[0023] The frame buffer elements 220(1-64) may be divided into one or more groups. In one embodiment, the 64 frame buffer elements 220(1-64) may be divided into 8 groups of 8 frame buffer elements 220(1-8), 220(9-16), . . . 220(57-64), as indicated in FIG. 2A. However, it should be appreciated that, in alternative embodiments, the frame buffer elements 220(1-64) may be divided into more or fewer groups having more or fewer frame buffer elements 220(1-64).

[0024] The frame buffer 107 may, in one embodiment, provide data to the router 130. The router 130 may, in one embodiment, include 20 router elements 240(1-20) capable of accessing 64 bits. Thus, the router 130 may provide 20×64=1280 bits to the frame buffer 107. However, it should be appreciated that, in alternative embodiments, more or fewer router elements 240(1-20) capable of accessing more or fewer than 64 bits may be used without deviating from the scope of the present invention. In one embodiment, the router elements 240(1-20) may not include signature registers.

[0025] The bits of video data may be provided to the various router elements 240(1-20) using any of a variety of methods and/or devices well known to those of ordinary skill in the art. In one embodiment, the bits may be divided such that each of the 20 router elements 240(1-20) receives a respective one of the 20 bits from each of the 64 corresponding frame buffer elements 220(1-64). For example, a first bit in the first frame buffer element 220(1) may be routed to the first router element 240(1) and a second bit in the first frame buffer element 220(1) may be routed to the second router element 240(2). For another example, a first bit in the second frame buffer element 220(2) may be routed to the first router element 240(1) and a second bit in the second frame buffer element 220(2) may be routed to the second router element 240(2). Thus, the first and second router elements 240(1-2) may each be provided with one bit from each of the frame buffer elements 220(1-64).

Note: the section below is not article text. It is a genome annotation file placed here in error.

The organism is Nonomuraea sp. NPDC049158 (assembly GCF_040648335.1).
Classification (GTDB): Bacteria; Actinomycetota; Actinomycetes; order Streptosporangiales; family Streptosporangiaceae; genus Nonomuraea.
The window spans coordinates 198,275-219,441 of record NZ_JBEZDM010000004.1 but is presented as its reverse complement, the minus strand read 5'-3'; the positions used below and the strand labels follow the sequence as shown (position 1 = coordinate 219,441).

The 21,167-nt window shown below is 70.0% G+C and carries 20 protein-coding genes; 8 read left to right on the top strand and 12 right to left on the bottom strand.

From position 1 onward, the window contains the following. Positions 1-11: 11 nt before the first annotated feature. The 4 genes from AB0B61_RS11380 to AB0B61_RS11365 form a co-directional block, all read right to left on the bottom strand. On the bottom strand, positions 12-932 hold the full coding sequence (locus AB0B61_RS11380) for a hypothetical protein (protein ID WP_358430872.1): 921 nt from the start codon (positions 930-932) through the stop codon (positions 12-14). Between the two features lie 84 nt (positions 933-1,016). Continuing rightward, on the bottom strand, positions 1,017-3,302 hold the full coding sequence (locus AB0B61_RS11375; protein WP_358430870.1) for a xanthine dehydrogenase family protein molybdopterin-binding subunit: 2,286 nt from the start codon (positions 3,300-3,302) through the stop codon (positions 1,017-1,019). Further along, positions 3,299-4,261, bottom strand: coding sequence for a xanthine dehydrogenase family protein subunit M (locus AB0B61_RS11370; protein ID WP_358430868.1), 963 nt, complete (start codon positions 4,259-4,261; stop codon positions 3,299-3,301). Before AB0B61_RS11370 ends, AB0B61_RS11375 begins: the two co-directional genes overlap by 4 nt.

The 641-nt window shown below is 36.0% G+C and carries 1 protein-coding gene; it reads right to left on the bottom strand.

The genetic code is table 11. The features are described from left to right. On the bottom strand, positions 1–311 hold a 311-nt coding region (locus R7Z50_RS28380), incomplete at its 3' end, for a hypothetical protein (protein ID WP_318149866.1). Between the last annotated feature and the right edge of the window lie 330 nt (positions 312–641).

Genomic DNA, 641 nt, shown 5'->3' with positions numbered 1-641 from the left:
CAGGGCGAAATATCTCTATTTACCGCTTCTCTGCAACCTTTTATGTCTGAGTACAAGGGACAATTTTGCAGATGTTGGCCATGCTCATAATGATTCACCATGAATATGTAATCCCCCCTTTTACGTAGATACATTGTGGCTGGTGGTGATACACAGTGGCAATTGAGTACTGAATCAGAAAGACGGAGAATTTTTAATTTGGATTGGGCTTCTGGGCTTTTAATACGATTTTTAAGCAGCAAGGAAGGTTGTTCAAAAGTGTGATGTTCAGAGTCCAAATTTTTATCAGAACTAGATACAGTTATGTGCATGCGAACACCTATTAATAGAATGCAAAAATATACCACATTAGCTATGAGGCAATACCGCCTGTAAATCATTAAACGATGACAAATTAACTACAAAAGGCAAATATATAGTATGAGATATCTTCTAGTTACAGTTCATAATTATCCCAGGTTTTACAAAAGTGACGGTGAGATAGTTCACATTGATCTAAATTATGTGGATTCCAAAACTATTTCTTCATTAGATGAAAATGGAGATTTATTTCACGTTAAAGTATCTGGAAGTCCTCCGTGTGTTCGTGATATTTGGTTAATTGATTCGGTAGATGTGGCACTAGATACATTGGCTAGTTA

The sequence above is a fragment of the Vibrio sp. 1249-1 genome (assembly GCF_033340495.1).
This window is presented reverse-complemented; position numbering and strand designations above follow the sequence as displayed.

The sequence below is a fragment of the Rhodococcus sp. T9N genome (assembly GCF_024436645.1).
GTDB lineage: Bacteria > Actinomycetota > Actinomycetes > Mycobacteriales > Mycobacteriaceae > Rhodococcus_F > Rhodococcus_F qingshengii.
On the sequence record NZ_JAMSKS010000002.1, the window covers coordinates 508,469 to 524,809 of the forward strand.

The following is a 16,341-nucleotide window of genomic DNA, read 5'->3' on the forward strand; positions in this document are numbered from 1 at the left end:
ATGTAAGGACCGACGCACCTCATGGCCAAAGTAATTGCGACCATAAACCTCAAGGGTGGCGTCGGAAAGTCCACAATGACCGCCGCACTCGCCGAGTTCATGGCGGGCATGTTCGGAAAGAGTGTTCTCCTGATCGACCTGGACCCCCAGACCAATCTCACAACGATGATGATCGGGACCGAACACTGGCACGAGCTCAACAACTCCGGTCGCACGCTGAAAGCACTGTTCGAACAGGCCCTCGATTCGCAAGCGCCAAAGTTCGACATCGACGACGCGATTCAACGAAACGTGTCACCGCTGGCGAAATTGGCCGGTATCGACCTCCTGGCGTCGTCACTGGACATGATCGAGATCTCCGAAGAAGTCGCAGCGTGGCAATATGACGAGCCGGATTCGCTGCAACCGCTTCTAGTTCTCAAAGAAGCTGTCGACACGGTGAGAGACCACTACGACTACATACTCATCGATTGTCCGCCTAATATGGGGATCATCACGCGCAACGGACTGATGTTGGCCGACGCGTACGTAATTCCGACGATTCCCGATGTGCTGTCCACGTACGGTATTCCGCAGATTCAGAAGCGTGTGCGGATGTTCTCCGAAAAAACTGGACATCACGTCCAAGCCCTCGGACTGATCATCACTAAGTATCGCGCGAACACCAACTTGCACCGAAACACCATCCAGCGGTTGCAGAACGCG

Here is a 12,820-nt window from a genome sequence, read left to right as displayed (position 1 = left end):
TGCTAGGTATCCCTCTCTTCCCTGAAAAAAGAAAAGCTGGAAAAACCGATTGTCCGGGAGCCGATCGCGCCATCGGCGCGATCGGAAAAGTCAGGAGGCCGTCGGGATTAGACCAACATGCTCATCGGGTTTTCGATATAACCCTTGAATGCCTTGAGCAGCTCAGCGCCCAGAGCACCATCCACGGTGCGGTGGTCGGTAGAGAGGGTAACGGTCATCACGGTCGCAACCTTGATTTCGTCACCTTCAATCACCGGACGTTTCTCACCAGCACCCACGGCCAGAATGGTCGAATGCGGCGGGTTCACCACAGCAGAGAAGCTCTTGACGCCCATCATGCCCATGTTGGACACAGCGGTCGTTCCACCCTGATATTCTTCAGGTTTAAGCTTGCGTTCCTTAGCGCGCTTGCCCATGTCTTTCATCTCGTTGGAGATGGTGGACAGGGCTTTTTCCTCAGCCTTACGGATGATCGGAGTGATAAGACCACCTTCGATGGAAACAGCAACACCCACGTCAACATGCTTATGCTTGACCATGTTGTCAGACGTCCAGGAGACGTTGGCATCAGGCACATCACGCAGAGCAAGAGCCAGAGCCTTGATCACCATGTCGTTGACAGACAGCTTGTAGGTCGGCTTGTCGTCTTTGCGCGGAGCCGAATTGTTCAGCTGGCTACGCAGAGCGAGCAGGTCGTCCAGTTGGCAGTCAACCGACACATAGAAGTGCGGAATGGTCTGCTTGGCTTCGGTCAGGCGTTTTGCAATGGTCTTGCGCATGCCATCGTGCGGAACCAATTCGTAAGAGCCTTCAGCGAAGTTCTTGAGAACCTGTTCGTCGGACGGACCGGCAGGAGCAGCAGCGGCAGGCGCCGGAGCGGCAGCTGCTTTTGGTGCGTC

[0026] The router 130 may provide the bits of video data to the convolver 120 using a plurality of interconnects 250, which may, in alternative embodiments, be wires, traces, and the like. The convolver 120 may be capable of post-processing the video data stream provided by the video source 105 and sending the post-processed video data to other portions of the system 100 of which the graphics system 110 may be a part, such as the video output device 125 shown in FIG. 1. In accordance with one embodiment of the present invention, the convolver 120 may include a plurality of convolution elements 260(1-8) that may include a plurality of 8-bit input convolution signature registers 265(1-20), as shown in FIG. 2B. Thus, the convolver 120 may be capable of accessing 8×20×8=1280 bits from the router 130. It should, however, be appreciated that, in alternative embodiments, more or fewer convolution elements 260(1-8) including more or fewer input convolution signature registers 265(1-20) capable of analyzing more or fewer than 8 bits may be used without deviating from the scope of the present invention. In one embodiment, the input convolution signature registers 265(1-20) may be formed from linear hybrid cellular automata (LHCAs).